Living with Cerebral Palsy
As a little boy, I never thought that a neurological illness would affect my entire life. However, I am currently having a difficult time to find ways to cope with something I must deal with for the rest of my life. I cannot run or jump like other people. People often look at me strangely and my interaction with others never feels natural.
I have Cerebral Palsy, is a group of disorders involving the brain and nervous system affecting movement, learning, hearing, sight, and cognition.
My parents did everything they could to help me. They believed in the power of acupuncture and took me to specialists all the time. Doctors stuck needles in my head and the rest of my body. They recommended Chinese herbs and advised my mom to buy ginger, chicken feet, and many other strange ingredients to make herbal soups to help my symptoms. At first, I was repelled by them, but as time went on, I began to enjoy these prescribed remedies.
I am Anthony Nguyen, here is my story:
When I was born, I think the doctor said I weighed a little less than other newborns. Growing up, I had a hard time walking long distances so I got a wheelchair between the ages of 1 - 7. Over time, I wore leg braces and used a walker to help me keep my balance.
With leg braces, I struggled to put on my shoes--my dad had to help me with my shoes and braces every morning. He would then drive me to my uncle’s house, where I waited for the bus to pick me up to take me to and from school every day until I reached high school. Every day after school, my grandma took care of me until my mom got off work.
Prior to my last year of high school, I was in placed in special education. I struggled to develop good study habits--I just didn’t know how. When I transferred to San Jose State University from De Anza College, these habits improved. At De Anza, I often went home late because I had to stay after classes and was involved in many extracurricular activities. I was president of the Anime Club and it took up a lot of my time. At San Jose State, devoting to my schoolwork became a priority for me. During this time, I reached out to the Disability Resource Center. The center helped me get a note taker, speech therapy, and testing accommodations. Their support helped me graduate from San Jose State. I received help twice a week during classes as well as during study times.
Many of the Vietnamese people I meet seem to accept my illness. They asked my parents, “Is your son is okay?” My parents have to explain my disabilities. Some understood right away, while the other half needed time to let the information sink in. Once it did, they understood my mental health is different compared to other people's mental disorders. Many of them recommended that I seek 'special' doctors who can make me better.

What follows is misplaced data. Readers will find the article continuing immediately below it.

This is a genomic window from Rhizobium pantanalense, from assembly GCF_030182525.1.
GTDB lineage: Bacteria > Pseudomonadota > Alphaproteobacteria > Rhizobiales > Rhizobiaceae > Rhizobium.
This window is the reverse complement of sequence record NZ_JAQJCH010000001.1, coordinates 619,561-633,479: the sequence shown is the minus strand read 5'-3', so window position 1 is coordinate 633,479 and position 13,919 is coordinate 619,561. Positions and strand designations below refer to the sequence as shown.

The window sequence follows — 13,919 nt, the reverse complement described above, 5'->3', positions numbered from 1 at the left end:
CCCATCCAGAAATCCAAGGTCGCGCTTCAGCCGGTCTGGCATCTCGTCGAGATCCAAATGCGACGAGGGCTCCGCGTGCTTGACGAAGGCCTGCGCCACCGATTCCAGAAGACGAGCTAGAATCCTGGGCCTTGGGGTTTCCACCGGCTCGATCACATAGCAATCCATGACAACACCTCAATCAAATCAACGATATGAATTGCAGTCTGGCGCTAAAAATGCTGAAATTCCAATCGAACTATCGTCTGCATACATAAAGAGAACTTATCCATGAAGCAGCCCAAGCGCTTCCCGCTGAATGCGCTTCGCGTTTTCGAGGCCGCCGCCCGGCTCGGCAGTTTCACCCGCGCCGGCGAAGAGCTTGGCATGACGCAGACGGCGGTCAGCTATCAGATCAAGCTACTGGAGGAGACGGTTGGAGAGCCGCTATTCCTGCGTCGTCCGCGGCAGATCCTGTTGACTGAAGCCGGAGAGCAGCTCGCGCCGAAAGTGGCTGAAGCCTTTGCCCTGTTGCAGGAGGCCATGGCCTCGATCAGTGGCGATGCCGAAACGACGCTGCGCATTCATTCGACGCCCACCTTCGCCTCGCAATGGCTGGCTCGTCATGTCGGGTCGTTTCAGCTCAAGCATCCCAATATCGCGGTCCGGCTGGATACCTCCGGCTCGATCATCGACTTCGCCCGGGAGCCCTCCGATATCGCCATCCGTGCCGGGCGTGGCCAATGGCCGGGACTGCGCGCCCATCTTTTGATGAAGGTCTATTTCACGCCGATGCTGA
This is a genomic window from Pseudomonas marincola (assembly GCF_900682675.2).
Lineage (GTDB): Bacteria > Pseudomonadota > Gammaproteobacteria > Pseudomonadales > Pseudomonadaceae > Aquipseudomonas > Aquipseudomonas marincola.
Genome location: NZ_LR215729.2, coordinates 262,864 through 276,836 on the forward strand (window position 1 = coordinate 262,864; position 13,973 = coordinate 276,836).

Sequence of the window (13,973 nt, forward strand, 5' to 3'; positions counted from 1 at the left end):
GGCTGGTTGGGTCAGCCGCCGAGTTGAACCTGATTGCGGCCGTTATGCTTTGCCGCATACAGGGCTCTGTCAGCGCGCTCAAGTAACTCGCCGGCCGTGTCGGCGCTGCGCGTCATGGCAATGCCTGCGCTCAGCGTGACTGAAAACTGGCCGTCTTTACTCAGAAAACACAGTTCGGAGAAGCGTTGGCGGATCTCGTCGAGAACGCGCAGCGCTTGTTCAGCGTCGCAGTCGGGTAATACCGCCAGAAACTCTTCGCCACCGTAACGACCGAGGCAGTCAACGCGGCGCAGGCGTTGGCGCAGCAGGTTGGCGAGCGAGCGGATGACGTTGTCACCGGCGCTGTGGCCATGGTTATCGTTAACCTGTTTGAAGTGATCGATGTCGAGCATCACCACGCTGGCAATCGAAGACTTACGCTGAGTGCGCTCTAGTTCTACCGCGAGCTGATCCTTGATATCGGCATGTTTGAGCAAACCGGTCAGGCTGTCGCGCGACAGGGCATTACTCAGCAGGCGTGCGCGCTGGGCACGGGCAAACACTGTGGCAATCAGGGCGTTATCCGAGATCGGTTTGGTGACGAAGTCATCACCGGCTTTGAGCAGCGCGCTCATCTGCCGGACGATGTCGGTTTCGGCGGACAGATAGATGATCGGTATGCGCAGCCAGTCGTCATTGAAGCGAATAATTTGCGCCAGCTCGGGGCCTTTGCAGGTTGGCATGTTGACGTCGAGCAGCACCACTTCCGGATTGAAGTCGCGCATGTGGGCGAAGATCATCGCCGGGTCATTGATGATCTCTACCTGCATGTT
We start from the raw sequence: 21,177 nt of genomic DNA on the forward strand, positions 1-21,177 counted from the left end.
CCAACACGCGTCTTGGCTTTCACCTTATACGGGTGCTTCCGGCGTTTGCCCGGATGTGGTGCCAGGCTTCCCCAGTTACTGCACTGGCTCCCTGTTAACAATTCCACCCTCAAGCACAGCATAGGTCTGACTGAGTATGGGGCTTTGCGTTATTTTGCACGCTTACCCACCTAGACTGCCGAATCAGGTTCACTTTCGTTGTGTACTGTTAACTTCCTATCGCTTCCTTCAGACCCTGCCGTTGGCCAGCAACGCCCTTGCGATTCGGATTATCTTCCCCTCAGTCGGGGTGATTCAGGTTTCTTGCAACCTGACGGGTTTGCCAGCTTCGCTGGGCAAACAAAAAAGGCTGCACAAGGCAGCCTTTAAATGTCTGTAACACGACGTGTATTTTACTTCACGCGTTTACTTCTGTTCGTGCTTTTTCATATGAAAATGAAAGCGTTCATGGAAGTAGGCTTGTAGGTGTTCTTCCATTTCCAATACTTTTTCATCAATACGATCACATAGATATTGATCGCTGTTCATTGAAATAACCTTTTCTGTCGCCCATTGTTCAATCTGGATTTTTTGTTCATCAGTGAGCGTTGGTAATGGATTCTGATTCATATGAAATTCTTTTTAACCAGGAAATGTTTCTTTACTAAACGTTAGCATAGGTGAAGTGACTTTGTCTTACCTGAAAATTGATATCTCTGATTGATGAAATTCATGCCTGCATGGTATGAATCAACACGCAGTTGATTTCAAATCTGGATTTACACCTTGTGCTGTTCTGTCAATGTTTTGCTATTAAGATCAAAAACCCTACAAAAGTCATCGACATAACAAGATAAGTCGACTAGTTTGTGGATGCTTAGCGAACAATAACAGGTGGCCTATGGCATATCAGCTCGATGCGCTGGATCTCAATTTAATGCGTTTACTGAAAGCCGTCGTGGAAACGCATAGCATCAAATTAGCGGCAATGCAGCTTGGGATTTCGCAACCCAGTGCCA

One time, my mom took me to a man from Vietnam. He was known for curing illnesses such as deafness, speech impediments, and much more. My mom woke me up at 4 in the morning and we drove to Morgan Hill. Once we arrived, I saw people of many different cultures, backgrounds, and genders who were already in line to wait to see this doctor. In this moment, I thought, everybody--no matter who they are or what they look like--needed help. We all had flaws. My mom and I waited in line for a couple of hours. After being treated by the doctor, he instructed me to “Speak up and count to 10!” in front of my mom and everyone else in the room. I obeyed and counted. My mom confirmed my speech was clearer and better than before.
I used to hate having Cerebral Palsy, but as I've grown, I learned to accept who I am. I've gained determination throughout college and university because I knew I had to do it for myself. I know I still need to practice my speech and have to take more speech lessons. I have to keep on exercising and continue to believe in myself so I can succeed in life.
I would like to help educate more people about Cerebral Palsy. Through my struggles, I've gained the strength to keep my life on track and have always found a way to the next step.
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A San Jose Native and a recent graduate from University of San Jose in Journalism. Though Anthony doesn’t speak Vietnamese, he wants to learn more about the Vietnamese culture and poetry. He strongly believes contributing to Chopsticks Alley will help him learn more about his Vietnamese roots.